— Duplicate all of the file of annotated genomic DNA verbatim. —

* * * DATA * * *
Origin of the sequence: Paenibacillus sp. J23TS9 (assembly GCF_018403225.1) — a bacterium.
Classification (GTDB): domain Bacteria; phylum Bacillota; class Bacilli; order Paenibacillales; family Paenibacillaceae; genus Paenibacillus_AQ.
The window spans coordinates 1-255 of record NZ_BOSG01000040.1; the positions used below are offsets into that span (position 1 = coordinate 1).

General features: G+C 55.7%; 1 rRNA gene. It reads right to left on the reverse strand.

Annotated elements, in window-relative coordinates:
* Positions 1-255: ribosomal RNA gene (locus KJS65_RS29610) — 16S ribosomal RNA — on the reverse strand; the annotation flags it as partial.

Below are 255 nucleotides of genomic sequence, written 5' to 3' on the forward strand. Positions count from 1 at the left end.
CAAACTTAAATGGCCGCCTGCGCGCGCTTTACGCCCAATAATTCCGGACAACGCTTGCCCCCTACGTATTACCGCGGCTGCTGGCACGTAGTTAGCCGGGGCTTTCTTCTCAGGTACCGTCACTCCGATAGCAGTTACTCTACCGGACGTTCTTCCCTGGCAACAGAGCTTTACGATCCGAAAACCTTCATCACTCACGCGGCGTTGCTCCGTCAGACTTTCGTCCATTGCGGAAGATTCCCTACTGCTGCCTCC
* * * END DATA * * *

Origin of the sequence: Paenibacillus sp. J23TS9 (assembly GCF_018403225.1) — a bacterium.
Classification (GTDB): domain Bacteria; phylum Bacillota; class Bacilli; order Paenibacillales; family Paenibacillaceae; genus Paenibacillus_AQ.
The window spans coordinates 1-255 of record NZ_BOSG01000040.1; the positions used below are offsets into that span (position 1 = coordinate 1).

General features: G+C 55.7%; 1 rRNA gene. It reads right to left on the reverse strand.

Annotated elements, in window-relative coordinates:
* Positions 1-255: ribosomal RNA gene (locus KJS65_RS29610) — 16S ribosomal RNA — on the reverse strand; the annotation flags it as partial.

Below are 255 nucleotides of genomic sequence, written 5' to 3' on the forward strand. Positions count from 1 at the left end.
CAAACTTAAATGGCCGCCTGCGCGCGCTTTACGCCCAATAATTCCGGACAACGCTTGCCCCCTACGTATTACCGCGGCTGCTGGCACGTAGTTAGCCGGGGCTTTCTTCTCAGGTACCGTCACTCCGATAGCAGTTACTCTACCGGACGTTCTTCCCTGGCAACAGAGCTTTACGATCCGAAAACCTTCATCACTCACGCGGCGTTGCTCCGTCAGACTTTCGTCCATTGCGGAAGATTCCCTACTGCTGCCTCC